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Troubleshooting Induction Motors

Troubleshooting Induction Motors

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Published by: phomolebonolo on Jan 20, 2010
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Page 1
Troubleshooting Induction Motors
William R. FinleySenior MemberLarge Motors & PumpsSiemens Energy & Automation, Inc.4620 Forest Ave
Norwood, OH 45212
The keys to successful motor operation include atotal understanding of the application, then choosing theproper type of motor for the application. This must then befollowed by the proper installation mounting, coupling,and a total understanding of the motor surroundings orenvironment. Of course, for continued success propermaintenance of the motor must also be performed. Manyproblems could be avoided if the application andenvironment were understood, while others may be causedby a changing environment in which the motor operates. Inaddition, some are due to choosing the wrong motor for theapplication or defects within the motor itself. This paperexamines the most common mechanically or electricallyoriginated motor problems and their preventative action.
 I. INTRODUCTIONTROUBLE with a motor, like trouble with any rotatingmachinery, ranges – depending on the situation – fromaggravation to crisis. Certain problems seem to reoccur morefrequently than others. Some problems could be avoided if theapplication and environment were understood, while others maybe caused by a changing environment in which the motoroperates, and, of course, some are due to the motor itself. Theseproblems include the following.
Improper Voltage.
Motor has inadequate torque to drive the load.
Motor takes too long to start.
Overload or instantaneous trip.
Overload relays take the motor off during full load operation.
Unsatisfactory vibration.
Bearing problems.II. VOLTAGE VARIATIONMany problems are a result of high or low voltage, unbalancedvoltage, ungrounded power systems, or voltage spikes. Thefollowing are examples of the most common of these types of problems seen.
 A. Low Voltage
Low voltage is normally not the direct cause of motoroverheating since the overload relays will kick the motor off linewhen the current exceeds rated amps. As a result, the motor willnot generate rated HP. The motor slip also increasesproportionally to the square of the voltage drop. As a result, themotor will be running slower with a lower output and theprocess would not be producing as expected. Low voltageduring start can create additional problems. When specifyingthe motor, it is important to understand what the true voltage atthe motor terminals is during starting. This is not the powersystem voltage, or the tap on the autotransformer. To determinethis voltage, one must take into account the total line drop to themotor terminals during the high current draw, which is presentwhile the motor is starting.On designs which are subject to reduced voltage start and havea high risk of not properly starting, it is recommended that thevoltage at the motor terminals be measured on the first couple of starts, after this motor or any other machinery is added to thepower system, to eliminate concerns or problems in the future.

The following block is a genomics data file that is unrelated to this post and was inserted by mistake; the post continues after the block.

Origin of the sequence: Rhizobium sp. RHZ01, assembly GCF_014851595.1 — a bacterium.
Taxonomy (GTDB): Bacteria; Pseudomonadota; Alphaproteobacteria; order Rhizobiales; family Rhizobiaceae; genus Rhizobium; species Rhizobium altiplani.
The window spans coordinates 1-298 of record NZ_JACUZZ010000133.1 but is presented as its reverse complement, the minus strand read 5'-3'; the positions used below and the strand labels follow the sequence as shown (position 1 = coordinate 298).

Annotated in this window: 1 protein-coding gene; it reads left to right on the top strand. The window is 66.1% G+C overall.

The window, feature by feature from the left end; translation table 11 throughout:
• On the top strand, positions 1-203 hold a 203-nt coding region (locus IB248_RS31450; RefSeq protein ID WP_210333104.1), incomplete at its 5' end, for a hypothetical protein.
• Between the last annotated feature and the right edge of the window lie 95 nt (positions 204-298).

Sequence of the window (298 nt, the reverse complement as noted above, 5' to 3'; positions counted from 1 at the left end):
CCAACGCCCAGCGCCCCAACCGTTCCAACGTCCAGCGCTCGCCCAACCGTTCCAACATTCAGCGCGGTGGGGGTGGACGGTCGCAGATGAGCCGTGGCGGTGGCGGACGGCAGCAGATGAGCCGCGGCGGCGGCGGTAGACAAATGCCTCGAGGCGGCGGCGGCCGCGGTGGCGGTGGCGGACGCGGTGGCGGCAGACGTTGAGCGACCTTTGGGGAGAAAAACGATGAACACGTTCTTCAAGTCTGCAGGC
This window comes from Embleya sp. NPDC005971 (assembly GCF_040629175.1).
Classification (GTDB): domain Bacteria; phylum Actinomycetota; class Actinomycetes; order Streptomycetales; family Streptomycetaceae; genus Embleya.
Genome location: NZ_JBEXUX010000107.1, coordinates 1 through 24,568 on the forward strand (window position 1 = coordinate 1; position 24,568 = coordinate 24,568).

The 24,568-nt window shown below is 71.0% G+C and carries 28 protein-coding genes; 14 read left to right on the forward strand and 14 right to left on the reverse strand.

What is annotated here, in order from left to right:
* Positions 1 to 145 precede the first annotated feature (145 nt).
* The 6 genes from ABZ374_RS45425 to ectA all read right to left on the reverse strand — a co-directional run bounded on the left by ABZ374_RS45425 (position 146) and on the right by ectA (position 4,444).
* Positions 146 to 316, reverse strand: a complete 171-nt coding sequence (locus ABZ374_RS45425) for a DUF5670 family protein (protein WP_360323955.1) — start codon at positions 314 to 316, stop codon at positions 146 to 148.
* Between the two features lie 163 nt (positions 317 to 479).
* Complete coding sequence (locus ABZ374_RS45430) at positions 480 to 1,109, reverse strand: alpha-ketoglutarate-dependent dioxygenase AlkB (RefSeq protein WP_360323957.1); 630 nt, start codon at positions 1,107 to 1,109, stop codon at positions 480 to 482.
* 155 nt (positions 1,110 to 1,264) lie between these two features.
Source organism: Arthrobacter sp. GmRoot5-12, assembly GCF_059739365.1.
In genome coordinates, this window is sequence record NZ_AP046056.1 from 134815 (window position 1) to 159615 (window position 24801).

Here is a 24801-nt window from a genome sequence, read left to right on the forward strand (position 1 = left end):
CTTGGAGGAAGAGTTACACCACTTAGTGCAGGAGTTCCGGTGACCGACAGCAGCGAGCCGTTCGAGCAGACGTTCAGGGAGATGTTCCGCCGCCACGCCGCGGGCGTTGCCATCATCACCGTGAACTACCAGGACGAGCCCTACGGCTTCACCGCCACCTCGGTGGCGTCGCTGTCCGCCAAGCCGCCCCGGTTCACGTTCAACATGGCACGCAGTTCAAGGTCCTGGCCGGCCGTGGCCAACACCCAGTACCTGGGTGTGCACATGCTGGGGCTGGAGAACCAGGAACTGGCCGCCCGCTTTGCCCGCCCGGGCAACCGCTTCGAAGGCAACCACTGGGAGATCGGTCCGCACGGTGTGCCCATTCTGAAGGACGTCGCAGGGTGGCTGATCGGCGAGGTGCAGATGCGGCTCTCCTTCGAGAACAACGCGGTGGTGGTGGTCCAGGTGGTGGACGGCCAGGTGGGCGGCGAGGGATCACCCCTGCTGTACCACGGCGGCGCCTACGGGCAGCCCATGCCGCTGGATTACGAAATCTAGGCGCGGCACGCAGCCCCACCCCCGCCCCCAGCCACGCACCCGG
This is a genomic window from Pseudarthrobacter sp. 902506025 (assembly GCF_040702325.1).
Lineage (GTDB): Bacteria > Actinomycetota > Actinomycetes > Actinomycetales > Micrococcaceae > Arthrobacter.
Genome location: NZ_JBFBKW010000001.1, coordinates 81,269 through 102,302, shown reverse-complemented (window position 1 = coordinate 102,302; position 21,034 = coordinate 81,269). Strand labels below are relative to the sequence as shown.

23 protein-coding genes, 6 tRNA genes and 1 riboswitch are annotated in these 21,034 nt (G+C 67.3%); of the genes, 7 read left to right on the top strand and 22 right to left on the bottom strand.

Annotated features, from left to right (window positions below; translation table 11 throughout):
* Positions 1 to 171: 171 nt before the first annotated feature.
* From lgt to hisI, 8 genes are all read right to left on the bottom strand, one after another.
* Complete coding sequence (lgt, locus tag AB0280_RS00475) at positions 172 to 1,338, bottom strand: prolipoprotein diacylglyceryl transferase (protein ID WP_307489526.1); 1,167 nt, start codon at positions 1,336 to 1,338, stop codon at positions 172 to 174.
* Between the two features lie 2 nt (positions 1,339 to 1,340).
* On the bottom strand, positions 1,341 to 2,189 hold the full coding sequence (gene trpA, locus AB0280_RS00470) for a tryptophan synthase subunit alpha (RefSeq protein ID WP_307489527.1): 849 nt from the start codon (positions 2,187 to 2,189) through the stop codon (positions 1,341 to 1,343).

B. Overvoltage
It is normally true that motors tend to run cooler at ratedhorsepower at voltages exceeding rated voltage by up to 10%,but the current draw is only controlled by the load and at ratedcurrent and 10% overvoltage the motor will be overloaded byapproximately 10%. The core loss is 20 to 30% greater thannormal and could cause the machine to overheat. If it is verifiedthat the motor will see an overvoltage, the overload current relaymust be adjusted downward to compensate, or statortemperature detectors should be used to monitor thetemperature.
C. Ungrounded Power Systems
An ungrounded power system is a serious concern that, if notproperly addressed, can lead to premature motor insulationfailure. Other than the possible higher voltage stress on theinsulation system, this voltage condition will have little effect onthe motor performance. On a well balanced grounded powersystem, the voltage line to neutral (V
) will equal the voltageline to ground, but this is not necessarily true on an ungroundedsystem. (See Fig. 1.)On an ungrounded system, it is not unusual to see voltageswings in the power supply to the motor, causing the voltageline to ground to approach the magnitude of line to line voltage.For example, on a 4000 volt system the line to ground voltageshould be 4000/ 
3 = 2300 volts. The voltage swing can increasethe voltage seen across the ground wall insulation to as much as4000 volts. The voltage may be even higher, depending on thepower supply and possible fault conditions. A standard 4 kVmotor has an insulation from coil to ground, which is only goodfor 2400 volts
10%. In the condition where the line to groundvoltage is 4000 volts, the motor must be provided with aninsulation system suitable for a 4000 x
3 = 6800 volts L-L.
Page 2
Fig. 1 – Ungrounded Power SystemThis condition is even more common and severe whenoperating on a variable frequency power supply. Conditionshave been seen where the voltage line to ground can exceed theline to line voltage by 20% or more.Motors can typically withstand short infrequent durations of high line to ground voltage, such as would be seen in clearing aground fault, but support equipment such as capacitors or otherelectronic equipment can be quickly and easily damaged.NEMA MG1 and IEC 34-1 added this above-mentioned warningto the Standards. This will alert users to this concern.If an application does exist in which a motor will be subjectedto high line to ground voltage, the motor manufacturers must bealerted to provide a motor and other equipment suitable for thisovervoltage condition. Alternately, one may wish to providephase to ground overvoltage protection. Note that phase tophase overvoltage protection will not identify the problem sincephase to phase voltage may not change significantly with aground fault or as a result of a voltage swing on an ungroundedsystem.
 D. Unbalanced Voltages
Unbalanced voltage will produce negative sequence currentsthat will produce excess heating in the stator winding and rotorbars, but will not produce useful power output. Derating of theFig. 2 – Derating Factor from NEMA MG1motor is necessary when unbalanced voltages exceed 1% asdefined by Fig. 2. This condition which produced increasedheating, increased energy consumption and lower efficiency.Note, a 2% voltage unbalance can produce as much as 10%increased losses in the machine.III. MOTOR STARTING